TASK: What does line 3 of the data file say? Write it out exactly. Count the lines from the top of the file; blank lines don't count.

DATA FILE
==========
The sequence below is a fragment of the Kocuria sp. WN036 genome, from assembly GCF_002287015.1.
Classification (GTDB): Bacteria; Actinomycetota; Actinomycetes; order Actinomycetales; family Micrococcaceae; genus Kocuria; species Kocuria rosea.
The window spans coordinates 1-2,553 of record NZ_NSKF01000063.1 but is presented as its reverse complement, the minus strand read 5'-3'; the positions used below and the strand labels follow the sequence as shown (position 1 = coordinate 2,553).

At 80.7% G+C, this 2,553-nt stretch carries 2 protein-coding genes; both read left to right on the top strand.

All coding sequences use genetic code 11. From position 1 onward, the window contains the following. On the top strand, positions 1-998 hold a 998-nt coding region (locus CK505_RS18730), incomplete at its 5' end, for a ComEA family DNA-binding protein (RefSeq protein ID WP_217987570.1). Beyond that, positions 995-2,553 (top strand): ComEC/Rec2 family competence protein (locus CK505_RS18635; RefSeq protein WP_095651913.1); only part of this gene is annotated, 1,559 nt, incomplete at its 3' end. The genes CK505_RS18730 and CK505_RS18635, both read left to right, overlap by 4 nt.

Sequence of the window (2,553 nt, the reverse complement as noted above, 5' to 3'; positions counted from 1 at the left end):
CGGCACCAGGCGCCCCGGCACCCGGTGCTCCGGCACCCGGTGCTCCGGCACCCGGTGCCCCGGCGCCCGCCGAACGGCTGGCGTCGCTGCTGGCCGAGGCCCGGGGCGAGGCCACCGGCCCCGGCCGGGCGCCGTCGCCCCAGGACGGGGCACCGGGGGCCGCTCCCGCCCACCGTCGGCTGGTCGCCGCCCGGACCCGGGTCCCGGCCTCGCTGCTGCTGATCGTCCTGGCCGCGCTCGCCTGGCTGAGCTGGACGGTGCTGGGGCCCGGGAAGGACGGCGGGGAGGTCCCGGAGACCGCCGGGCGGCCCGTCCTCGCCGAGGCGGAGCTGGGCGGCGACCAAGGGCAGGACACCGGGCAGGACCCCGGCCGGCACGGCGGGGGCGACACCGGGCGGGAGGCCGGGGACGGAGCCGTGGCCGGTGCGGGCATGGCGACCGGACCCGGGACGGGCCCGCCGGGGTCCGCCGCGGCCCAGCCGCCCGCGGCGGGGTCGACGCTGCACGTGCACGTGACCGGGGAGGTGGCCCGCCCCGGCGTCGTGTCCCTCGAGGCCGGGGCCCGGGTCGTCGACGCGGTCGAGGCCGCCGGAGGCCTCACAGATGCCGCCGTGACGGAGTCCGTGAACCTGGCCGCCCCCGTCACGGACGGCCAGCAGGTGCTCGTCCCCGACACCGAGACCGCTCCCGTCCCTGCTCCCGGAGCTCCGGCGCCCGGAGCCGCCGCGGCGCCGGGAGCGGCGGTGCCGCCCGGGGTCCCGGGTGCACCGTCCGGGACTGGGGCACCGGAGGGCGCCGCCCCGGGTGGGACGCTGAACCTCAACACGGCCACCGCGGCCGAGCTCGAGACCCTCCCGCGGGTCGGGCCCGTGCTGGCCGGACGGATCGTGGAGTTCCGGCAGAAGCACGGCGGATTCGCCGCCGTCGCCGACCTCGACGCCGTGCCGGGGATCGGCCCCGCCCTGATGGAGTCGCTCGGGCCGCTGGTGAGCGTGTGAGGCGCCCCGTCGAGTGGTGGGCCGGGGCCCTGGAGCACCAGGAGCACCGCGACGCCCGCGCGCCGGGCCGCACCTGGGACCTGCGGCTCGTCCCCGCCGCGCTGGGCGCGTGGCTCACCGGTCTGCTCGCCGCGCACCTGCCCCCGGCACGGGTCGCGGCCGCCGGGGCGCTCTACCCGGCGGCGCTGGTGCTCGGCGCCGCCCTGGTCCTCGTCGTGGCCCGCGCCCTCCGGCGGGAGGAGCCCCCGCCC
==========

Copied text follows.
The window spans coordinates 1-2,553 of record NZ_NSKF01000063.1 but is presented as its reverse complement, the minus strand read 5'-3'; the positions used below and the strand labels follow the sequence as shown (position 1 = coordinate 2,553).